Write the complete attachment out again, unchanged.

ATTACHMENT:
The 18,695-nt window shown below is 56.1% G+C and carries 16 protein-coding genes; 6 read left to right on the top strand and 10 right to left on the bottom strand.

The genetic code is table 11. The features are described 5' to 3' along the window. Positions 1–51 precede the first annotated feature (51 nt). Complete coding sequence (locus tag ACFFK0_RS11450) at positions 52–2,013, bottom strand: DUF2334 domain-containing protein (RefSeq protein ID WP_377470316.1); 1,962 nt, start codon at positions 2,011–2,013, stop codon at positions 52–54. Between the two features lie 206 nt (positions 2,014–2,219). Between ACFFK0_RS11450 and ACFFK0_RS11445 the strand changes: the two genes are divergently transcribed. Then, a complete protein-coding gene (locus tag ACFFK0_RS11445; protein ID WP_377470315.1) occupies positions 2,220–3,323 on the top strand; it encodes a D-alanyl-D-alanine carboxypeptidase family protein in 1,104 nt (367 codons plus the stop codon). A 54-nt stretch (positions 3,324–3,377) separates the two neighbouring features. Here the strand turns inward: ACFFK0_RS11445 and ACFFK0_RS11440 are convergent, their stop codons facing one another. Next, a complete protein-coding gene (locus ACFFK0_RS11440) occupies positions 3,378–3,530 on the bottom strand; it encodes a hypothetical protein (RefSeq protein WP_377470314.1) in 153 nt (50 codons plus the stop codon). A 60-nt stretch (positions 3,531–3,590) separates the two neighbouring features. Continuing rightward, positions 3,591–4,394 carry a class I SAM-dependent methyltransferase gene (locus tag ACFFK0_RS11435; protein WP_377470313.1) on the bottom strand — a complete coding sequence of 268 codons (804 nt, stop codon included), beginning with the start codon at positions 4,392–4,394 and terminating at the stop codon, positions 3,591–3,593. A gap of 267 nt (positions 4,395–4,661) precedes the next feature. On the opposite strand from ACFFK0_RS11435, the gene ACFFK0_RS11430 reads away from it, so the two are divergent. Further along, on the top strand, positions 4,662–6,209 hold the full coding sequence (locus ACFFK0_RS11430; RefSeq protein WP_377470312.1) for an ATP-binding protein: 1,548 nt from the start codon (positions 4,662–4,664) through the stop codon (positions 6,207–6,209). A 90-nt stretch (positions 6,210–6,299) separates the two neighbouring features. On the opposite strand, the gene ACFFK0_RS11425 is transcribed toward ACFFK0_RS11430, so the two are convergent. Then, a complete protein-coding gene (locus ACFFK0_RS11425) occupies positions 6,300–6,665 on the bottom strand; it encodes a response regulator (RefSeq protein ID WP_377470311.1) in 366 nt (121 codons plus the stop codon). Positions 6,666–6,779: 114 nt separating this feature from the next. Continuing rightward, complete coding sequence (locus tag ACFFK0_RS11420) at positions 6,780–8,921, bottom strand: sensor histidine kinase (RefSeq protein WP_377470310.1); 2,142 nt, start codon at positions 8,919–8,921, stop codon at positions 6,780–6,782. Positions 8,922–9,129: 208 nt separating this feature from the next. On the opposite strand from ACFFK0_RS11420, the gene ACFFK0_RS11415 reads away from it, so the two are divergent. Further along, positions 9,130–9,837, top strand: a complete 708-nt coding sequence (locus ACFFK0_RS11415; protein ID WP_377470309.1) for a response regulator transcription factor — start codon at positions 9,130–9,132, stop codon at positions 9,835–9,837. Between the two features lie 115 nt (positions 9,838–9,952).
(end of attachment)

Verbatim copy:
The 18,695-nt window shown below is 56.1% G+C and carries 16 protein-coding genes; 6 read left to right on the top strand and 10 right to left on the bottom strand.

The genetic code is table 11. The features are described 5' to 3' along the window. Positions 1–51 precede the first annotated feature (51 nt). Complete coding sequence (locus tag ACFFK0_RS11450) at positions 52–2,013, bottom strand: DUF2334 domain-containing protein (RefSeq protein ID WP_377470316.1); 1,962 nt, start codon at positions 2,011–2,013, stop codon at positions 52–54. Between the two features lie 206 nt (positions 2,014–2,219). Between ACFFK0_RS11450 and ACFFK0_RS11445 the strand changes: the two genes are divergently transcribed. Then, a complete protein-coding gene (locus tag ACFFK0_RS11445; protein ID WP_377470315.1) occupies positions 2,220–3,323 on the top strand; it encodes a D-alanyl-D-alanine carboxypeptidase family protein in 1,104 nt (367 codons plus the stop codon). A 54-nt stretch (positions 3,324–3,377) separates the two neighbouring features. Here the strand turns inward: ACFFK0_RS11445 and ACFFK0_RS11440 are convergent, their stop codons facing one another. Next, a complete protein-coding gene (locus ACFFK0_RS11440) occupies positions 3,378–3,530 on the bottom strand; it encodes a hypothetical protein (RefSeq protein WP_377470314.1) in 153 nt (50 codons plus the stop codon). A 60-nt stretch (positions 3,531–3,590) separates the two neighbouring features. Continuing rightward, positions 3,591–4,394 carry a class I SAM-dependent methyltransferase gene (locus tag ACFFK0_RS11435; protein WP_377470313.1) on the bottom strand — a complete coding sequence of 268 codons (804 nt, stop codon included), beginning with the start codon at positions 4,392–4,394 and terminating at the stop codon, positions 3,591–3,593. A gap of 267 nt (positions 4,395–4,661) precedes the next feature. On the opposite strand from ACFFK0_RS11435, the gene ACFFK0_RS11430 reads away from it, so the two are divergent. Further along, on the top strand, positions 4,662–6,209 hold the full coding sequence (locus ACFFK0_RS11430; RefSeq protein WP_377470312.1) for an ATP-binding protein: 1,548 nt from the start codon (positions 4,662–4,664) through the stop codon (positions 6,207–6,209). A 90-nt stretch (positions 6,210–6,299) separates the two neighbouring features. On the opposite strand, the gene ACFFK0_RS11425 is transcribed toward ACFFK0_RS11430, so the two are convergent. Then, a complete protein-coding gene (locus ACFFK0_RS11425) occupies positions 6,300–6,665 on the bottom strand; it encodes a response regulator (RefSeq protein ID WP_377470311.1) in 366 nt (121 codons plus the stop codon). Positions 6,666–6,779: 114 nt separating this feature from the next. Continuing rightward, complete coding sequence (locus tag ACFFK0_RS11420) at positions 6,780–8,921, bottom strand: sensor histidine kinase (RefSeq protein WP_377470310.1); 2,142 nt, start codon at positions 8,919–8,921, stop codon at positions 6,780–6,782. Positions 8,922–9,129: 208 nt separating this feature from the next. On the opposite strand from ACFFK0_RS11420, the gene ACFFK0_RS11415 reads away from it, so the two are divergent. Further along, positions 9,130–9,837, top strand: a complete 708-nt coding sequence (locus ACFFK0_RS11415; protein ID WP_377470309.1) for a response regulator transcription factor — start codon at positions 9,130–9,132, stop codon at positions 9,835–9,837. Between the two features lie 115 nt (positions 9,838–9,952).